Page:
Quercus rubra


Common Names: Northern red oak, champion oak
Category: Trees
Sub-category: Oaks

It is a native of North America, in the northeastern United States. It grows straight and tall, to 90 feet, with a trunk of up to 20 to 40 inches in diameter. It has stout branches growing at right angles to the stem, forming a narrow round-topped head. Northern red oak is easy to recognize by its bark, which feature bark ridges that appear to have shiny stripes down the center. A few other oaks have bark with this kind of appearance in the upper tree, but the northern red oak is the only tree with the striping all the way down the trunk. Bark is dark reddish grey brown, with broad, thin, rounded ridges, scaly. On young trees and large stems, smooth and light gray. Branchlets slender, at first bright green, shining, then dark red, finally dark brown. Bark is brownish gray, becoming dark brown on old trees. Leaves are alternate, seven to nine-lobed, oblong-ovate to oblong, five to ten inches long, four to six inches broad; seven to eleven lobes tapering gradually from broad bases, acute, and usually repandly dentate and terminating with long bristle-pointed teeth; the second pair of lobes from apex are largest; midrib and primary veins conspicuous. When full grown are dark green and smooth, sometimes shining above, yellow green, smooth or hairy on the axils of the veins below. In autumn they turn a rich red, sometimes brown. The acorns mature in about 18 months after pollination; solitary or in pairs, sessile or stalked; nut oblong-ovoid with broad flat base, full, with acute apex, one half to one and one-fourth of an inch long, first green, maturing nut-brown; cup, saucer-shaped and shallow,usually covering only the base, sometimes one-fourth of the nut, thick, shallow, reddish brown, somewhat downy within, covered with thin imbricated reddish brown scales. Its kernel is white and very bitter.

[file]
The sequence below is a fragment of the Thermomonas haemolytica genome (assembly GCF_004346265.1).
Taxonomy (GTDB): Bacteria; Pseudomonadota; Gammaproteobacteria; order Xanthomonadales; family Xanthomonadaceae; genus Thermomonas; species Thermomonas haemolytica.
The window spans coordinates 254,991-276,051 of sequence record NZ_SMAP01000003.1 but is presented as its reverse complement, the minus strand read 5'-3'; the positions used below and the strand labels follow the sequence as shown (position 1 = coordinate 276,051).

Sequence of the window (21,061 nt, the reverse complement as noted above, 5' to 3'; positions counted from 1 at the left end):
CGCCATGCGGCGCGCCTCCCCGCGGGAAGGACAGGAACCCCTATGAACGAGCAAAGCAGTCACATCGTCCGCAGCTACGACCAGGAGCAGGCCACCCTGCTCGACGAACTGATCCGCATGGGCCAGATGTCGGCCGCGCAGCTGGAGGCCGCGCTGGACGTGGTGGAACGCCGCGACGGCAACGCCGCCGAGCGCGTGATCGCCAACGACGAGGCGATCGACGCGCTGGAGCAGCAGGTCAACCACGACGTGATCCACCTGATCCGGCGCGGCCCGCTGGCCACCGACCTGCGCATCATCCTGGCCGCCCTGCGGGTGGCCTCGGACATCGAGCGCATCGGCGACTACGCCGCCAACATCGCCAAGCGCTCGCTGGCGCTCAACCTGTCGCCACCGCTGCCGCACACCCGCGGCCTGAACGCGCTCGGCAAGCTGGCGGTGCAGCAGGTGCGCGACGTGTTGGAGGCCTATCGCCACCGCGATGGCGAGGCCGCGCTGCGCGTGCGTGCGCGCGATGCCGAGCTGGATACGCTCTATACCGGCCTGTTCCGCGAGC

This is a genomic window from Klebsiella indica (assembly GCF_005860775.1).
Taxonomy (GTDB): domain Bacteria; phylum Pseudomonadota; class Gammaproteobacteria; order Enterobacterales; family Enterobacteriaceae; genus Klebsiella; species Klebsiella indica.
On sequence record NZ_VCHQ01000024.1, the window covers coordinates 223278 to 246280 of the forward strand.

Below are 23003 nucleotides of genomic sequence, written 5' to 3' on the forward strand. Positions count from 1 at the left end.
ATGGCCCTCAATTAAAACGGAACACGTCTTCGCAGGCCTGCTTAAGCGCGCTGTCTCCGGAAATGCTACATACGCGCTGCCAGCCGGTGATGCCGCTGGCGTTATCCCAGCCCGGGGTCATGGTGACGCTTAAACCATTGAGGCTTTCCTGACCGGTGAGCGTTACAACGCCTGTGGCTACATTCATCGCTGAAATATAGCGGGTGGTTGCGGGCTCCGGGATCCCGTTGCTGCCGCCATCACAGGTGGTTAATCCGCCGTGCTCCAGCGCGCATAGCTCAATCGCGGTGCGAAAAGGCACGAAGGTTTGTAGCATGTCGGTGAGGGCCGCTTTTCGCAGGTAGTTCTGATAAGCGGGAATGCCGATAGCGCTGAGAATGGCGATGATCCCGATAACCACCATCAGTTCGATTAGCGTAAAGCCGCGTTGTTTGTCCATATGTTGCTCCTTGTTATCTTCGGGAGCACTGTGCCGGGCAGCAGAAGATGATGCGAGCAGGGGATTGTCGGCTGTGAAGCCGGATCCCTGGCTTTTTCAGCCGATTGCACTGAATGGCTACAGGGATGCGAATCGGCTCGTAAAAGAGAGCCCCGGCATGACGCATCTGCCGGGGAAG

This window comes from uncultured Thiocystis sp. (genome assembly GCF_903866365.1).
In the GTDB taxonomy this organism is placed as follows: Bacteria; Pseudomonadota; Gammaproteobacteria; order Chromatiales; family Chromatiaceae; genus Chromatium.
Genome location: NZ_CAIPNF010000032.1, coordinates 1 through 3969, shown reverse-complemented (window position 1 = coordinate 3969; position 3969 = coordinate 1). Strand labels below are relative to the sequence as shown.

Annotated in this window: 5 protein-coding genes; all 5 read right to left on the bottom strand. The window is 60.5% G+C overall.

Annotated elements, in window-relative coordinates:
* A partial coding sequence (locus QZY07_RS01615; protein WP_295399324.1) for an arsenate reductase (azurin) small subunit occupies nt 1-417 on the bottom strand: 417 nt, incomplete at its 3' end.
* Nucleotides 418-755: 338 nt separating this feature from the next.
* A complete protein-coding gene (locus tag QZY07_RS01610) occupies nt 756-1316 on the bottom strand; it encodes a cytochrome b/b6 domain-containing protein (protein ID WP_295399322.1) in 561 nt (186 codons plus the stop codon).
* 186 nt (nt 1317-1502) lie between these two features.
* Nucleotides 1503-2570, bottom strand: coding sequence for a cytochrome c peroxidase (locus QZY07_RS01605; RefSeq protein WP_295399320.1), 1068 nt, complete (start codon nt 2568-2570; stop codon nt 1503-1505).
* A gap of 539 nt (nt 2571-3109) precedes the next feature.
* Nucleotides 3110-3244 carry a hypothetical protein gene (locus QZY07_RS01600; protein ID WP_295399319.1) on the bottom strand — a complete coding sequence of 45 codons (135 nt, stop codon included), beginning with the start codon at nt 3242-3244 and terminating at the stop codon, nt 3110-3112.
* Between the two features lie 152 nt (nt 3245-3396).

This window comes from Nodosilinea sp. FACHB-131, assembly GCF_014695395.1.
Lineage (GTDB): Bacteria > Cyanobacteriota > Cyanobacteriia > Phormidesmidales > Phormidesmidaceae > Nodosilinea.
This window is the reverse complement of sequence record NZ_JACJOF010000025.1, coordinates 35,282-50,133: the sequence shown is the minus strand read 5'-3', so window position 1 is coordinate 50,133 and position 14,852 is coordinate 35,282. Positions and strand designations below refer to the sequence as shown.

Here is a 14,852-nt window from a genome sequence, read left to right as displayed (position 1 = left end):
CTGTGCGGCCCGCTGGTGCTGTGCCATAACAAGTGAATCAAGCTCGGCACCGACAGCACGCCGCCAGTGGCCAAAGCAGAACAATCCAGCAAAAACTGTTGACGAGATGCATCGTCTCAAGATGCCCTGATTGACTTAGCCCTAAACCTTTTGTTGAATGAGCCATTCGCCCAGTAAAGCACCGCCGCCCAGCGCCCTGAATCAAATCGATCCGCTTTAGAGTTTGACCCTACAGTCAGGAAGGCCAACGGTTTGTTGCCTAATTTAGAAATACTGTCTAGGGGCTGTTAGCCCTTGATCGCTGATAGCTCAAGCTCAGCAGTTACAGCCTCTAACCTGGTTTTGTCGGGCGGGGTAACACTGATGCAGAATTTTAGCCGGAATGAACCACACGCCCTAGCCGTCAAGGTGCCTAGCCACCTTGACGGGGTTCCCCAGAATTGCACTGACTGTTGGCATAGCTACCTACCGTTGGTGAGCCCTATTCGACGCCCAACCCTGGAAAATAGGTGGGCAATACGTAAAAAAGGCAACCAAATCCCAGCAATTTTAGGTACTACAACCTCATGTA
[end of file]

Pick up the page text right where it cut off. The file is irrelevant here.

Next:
A common tree in Connecticut, found in deciduous and mixed forests and residential and urban areas.

Edible Notes: The acorns are edible, but only after being properly prepared by leeching the tannins and bitter flavors out thru multiple soakings of water. If not prepared properly, it can taste bitter and terrible. Otherwise, after preparation, the acorns can be ground into flour and baked into bread. Acorn flour can sometimes be found online.
Warnings: Unprocessed acorns contain tannins which are bitter and may upset the stomach. They cannot be eaten raw.
Sightings